25th February 1966 - Alport Bridge, Hamlet & Castles
|Laura Booth||Robert Wiltshire||Mary Boothroyd||Andrew Barwell|
|Jackie Dawson||Jane Hart||Michael Shorrock||Stephen Nightingale|
|Brenda Cauldwell||Neal Flunder||Eric Crossley||Chris Gorman|
|Kevin James||Stephen Wood||Maurice Kime||Janice Hill|
|John Boothroyd||Denis Payne||Julie Flunder|
|Peter Wilson||Leslie Priestnall||Michael Adlam||Leaders:|
|Andrew Mason||William Smith||Linda Adlam||David Clough|
|Stephen Smith||Michelle Kime||Peter Durant||Ronald Booth|
|Simon James||Gerald Booth||John Durham||F R Mason|
|Bill Grundy||Julie Rabin||David Atherton||Julian McIntosh|
Party travelled by Cooke's bus to Alport Bridge, arriving there at about 10am. The weather was wet and the forecast suggested a generally wet day.
The planned route was Alport Bridge, Alport Hamlet, Alport Castles, and then right up the valley to Grains in the Water, then across the bogs and down the Crooked Clough and Shelf Brook to Glossop where it was intended we should board a 5.15 duplicate bus for Marple. The route was followed as planned, but the timing was out by more than an hour.
From Alport Bridge the path was followed to join the metalled track to Alport Hamlet. Immediately after the hamlet there is a somewhat confusing abundance of signs indicating various paths and the route to open country. The Alport Memorial Footbridge was crossed and the path followed up the steep climb to Alport Castles. Here we rested awhile and then had lots of fun on and around the rocks - a few climbed the Pillar.
WW1963-011 An image from 1963
The weather at this stage was very wet and very windy; at times it was difficult to stand against the wind and there was some risk of being blown off narrow ledges.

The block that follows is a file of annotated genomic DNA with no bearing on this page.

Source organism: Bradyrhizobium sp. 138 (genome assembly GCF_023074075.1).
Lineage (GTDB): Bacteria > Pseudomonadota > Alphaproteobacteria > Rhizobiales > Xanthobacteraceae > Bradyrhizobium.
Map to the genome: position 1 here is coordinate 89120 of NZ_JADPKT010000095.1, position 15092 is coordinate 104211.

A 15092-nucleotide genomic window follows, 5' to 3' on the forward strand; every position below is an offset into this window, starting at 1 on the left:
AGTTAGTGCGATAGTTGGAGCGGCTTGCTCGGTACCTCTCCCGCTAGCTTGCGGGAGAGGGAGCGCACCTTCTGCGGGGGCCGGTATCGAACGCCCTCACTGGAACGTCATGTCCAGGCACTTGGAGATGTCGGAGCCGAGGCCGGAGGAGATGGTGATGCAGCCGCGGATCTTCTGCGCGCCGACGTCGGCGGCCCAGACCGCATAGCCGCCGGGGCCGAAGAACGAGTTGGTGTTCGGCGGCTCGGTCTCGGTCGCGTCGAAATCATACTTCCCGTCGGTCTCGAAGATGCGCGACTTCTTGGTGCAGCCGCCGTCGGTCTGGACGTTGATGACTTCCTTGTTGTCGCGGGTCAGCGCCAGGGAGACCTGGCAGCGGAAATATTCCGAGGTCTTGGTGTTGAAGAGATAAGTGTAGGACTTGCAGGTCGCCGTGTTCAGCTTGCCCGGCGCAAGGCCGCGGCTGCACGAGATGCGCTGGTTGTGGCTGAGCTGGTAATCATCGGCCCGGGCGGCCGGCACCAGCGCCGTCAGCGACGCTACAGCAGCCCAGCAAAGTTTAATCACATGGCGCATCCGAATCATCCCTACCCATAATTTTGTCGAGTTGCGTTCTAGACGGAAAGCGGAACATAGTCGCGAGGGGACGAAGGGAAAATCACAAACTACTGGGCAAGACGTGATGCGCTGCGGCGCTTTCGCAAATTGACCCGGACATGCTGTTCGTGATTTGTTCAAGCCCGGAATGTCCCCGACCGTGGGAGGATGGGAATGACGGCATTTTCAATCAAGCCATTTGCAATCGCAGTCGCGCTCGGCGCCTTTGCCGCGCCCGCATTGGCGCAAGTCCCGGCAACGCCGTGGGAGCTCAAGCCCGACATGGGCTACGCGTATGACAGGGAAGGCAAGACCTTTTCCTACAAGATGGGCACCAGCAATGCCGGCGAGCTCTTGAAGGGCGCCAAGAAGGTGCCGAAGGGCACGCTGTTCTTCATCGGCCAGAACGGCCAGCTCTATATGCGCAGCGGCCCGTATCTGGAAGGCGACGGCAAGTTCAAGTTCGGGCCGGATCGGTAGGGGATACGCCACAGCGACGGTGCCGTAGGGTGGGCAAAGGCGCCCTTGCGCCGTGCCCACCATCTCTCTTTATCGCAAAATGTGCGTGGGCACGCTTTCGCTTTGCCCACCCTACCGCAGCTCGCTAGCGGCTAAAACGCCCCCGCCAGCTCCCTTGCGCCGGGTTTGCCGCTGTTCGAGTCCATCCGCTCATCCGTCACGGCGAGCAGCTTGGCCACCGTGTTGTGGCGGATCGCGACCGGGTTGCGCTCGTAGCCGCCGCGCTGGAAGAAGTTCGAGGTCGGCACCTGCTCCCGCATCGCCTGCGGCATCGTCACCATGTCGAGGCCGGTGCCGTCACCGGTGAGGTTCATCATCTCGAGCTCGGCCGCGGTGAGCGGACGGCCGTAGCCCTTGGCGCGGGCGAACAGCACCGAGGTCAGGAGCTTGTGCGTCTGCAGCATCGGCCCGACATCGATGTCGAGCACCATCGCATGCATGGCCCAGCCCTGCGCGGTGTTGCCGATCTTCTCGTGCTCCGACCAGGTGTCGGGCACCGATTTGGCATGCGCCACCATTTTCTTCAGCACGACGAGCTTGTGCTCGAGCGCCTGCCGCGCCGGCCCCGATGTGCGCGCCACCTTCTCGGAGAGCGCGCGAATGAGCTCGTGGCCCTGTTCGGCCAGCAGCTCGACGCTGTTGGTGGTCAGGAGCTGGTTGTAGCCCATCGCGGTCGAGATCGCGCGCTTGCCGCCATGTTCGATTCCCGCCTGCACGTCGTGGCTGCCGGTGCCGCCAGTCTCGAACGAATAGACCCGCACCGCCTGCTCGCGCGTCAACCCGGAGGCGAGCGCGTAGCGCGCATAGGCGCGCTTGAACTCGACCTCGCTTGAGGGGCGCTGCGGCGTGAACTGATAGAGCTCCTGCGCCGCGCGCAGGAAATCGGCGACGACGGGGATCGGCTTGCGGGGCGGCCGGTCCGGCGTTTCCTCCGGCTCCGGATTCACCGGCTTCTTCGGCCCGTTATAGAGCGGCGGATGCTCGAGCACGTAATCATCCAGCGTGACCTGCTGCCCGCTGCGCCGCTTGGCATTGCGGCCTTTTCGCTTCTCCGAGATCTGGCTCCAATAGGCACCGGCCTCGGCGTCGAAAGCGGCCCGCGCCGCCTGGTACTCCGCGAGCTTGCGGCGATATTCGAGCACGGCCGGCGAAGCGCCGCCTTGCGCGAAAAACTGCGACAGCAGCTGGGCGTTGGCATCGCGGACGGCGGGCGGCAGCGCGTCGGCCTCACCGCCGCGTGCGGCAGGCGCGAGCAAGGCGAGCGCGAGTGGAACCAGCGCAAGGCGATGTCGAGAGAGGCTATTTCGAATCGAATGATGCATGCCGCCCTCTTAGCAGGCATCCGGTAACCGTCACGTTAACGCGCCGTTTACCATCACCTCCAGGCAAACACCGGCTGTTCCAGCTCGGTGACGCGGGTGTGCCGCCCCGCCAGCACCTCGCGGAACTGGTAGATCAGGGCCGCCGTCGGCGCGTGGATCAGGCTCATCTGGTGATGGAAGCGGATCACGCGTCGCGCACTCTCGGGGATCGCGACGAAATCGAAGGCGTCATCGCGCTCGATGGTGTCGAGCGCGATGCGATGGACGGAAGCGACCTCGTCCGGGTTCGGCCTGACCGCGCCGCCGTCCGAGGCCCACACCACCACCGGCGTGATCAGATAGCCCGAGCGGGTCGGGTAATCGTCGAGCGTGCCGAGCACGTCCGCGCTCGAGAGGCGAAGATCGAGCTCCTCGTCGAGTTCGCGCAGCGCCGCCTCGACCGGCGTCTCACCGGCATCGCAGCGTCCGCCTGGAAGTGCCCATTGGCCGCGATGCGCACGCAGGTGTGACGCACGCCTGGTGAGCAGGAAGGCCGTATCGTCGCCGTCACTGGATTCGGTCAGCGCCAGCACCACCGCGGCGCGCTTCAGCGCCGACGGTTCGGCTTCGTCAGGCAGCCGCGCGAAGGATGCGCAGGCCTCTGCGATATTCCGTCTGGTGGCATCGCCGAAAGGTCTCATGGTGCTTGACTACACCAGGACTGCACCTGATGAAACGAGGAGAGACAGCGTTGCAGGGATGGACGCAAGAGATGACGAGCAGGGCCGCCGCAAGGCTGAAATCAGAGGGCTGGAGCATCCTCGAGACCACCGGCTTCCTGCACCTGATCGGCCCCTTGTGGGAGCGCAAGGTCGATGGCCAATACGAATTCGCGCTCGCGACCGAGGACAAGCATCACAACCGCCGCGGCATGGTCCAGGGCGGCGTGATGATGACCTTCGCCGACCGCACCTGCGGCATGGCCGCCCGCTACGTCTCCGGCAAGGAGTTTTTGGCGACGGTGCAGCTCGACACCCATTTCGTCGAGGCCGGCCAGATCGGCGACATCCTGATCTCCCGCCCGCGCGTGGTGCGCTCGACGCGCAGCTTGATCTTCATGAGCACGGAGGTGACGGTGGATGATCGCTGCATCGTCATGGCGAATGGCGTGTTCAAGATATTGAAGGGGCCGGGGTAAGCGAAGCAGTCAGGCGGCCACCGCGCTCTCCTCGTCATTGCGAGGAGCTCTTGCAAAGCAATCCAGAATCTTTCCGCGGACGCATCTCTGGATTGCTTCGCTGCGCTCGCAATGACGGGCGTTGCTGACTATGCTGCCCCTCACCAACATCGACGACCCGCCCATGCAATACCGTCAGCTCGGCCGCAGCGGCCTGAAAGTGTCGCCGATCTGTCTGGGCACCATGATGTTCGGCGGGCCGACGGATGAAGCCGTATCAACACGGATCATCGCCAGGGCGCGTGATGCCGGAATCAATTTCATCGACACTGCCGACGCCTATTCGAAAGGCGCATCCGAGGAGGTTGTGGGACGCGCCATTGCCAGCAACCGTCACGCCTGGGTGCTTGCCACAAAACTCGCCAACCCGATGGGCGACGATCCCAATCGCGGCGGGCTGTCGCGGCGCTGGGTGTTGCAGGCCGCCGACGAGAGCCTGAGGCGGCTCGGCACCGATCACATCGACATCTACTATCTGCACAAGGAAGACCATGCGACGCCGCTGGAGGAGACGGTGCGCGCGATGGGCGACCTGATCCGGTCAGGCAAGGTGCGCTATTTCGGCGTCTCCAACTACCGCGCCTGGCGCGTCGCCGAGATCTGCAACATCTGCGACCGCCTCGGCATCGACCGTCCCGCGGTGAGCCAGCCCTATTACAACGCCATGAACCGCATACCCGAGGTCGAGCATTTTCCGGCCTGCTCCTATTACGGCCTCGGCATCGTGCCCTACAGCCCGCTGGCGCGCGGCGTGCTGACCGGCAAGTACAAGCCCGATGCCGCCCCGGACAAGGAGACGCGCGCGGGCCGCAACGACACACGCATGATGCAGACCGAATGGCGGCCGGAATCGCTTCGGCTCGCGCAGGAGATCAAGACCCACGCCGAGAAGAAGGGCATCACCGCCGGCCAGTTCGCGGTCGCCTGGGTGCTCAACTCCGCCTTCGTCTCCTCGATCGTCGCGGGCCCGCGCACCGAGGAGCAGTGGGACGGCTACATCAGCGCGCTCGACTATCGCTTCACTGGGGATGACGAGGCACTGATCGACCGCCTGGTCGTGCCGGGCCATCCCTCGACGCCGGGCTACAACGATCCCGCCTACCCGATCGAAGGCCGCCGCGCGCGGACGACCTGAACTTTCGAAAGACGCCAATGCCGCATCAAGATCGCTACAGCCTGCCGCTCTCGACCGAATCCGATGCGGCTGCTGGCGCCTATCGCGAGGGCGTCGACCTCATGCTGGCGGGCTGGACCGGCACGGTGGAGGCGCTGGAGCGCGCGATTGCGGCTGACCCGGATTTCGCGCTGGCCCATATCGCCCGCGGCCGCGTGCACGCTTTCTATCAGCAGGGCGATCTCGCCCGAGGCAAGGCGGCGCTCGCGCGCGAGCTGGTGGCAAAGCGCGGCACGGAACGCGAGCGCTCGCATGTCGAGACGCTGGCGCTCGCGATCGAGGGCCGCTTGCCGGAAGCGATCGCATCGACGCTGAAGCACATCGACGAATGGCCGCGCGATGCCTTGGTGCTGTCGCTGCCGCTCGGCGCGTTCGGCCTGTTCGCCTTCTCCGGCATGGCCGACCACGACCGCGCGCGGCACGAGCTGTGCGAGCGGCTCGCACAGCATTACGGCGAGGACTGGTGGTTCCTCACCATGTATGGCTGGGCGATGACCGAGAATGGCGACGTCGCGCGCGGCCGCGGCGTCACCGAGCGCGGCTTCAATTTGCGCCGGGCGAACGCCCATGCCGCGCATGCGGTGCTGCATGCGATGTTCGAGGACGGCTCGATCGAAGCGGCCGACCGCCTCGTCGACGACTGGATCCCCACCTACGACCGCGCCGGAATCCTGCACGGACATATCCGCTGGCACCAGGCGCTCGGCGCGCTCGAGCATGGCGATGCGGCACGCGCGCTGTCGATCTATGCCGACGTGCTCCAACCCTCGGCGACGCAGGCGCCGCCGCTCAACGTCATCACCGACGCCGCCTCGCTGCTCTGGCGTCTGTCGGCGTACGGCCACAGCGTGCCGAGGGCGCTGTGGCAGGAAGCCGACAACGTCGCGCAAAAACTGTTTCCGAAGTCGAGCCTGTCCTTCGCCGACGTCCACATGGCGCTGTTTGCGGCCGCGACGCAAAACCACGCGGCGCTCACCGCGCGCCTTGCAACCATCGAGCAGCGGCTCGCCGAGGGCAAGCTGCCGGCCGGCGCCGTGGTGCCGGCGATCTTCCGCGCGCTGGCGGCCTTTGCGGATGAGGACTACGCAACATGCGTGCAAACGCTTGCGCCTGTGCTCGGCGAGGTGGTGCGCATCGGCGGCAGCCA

Finally we left Alport Castles and, traversing the slope of the valley side, passed behind the coniferous plantation to the next clough where we scrambled down to the river for a jolly lunch; rain had ceased and the weather improved by this time.
After lunch we walked and scrambled along the river nearly to Grains in the Water. We had lots of fun on this part, particularly in climbing up the waterfalls and in making the numerous crossings of the river; there was plenty of water in the stream. Most of us succeeded in getting wet; at the first marked waterfall Julian slipped into about two feet of water.
Progress was slow but we had much fun, but it was apparent that many of the newcomers were getting tired; "how far have we to go" was a frequent question.
WW1963-012 An image from 1963
About half a mile short of Grains in the Water we walked away from the stream and, after a rest and a drink at the top, set course across the moor towards Crooked Clough. On this leg Jackie Dawson had some trouble with her ‘gammy' knee, but stood it bravely - a good lass. Jane Hart was very weary and distressed by the gale force wind, but was comforted by a strong hand to hold. As usual Mr Booth did sterling work with the halt, the lame and the weary.
When the comparative shelter of Crooked Clough was reached the more dispirited folk brightened up again. No doubt the wild windy featureless moors can be a little frightening and depressing on a cloudy, wild day.
We had some fun during the descent of Crooked Clough and Shelf Brook, but naturally owing to fatigue not so much as in the earlier stages. Many of the less experienced and hardened members wanted nothing more than to get to Glossop. This we did about 1 hour 20 minutes behind schedule - it was just getting dark.
The NW Bus folks came up trumps again and had a duplicate bus ready for us within a few minutes of our arrival. We reached Marple at about 7.00pm.
Bill Grundy's pedometer registered around 16 miles - do not think we did quite that distance. It is difficult to imagine one of these instruments being accurate over such rough and mixed terrain. Altogether a thoroughly enjoyable, if exhausting, day. Nothing to report as Warden.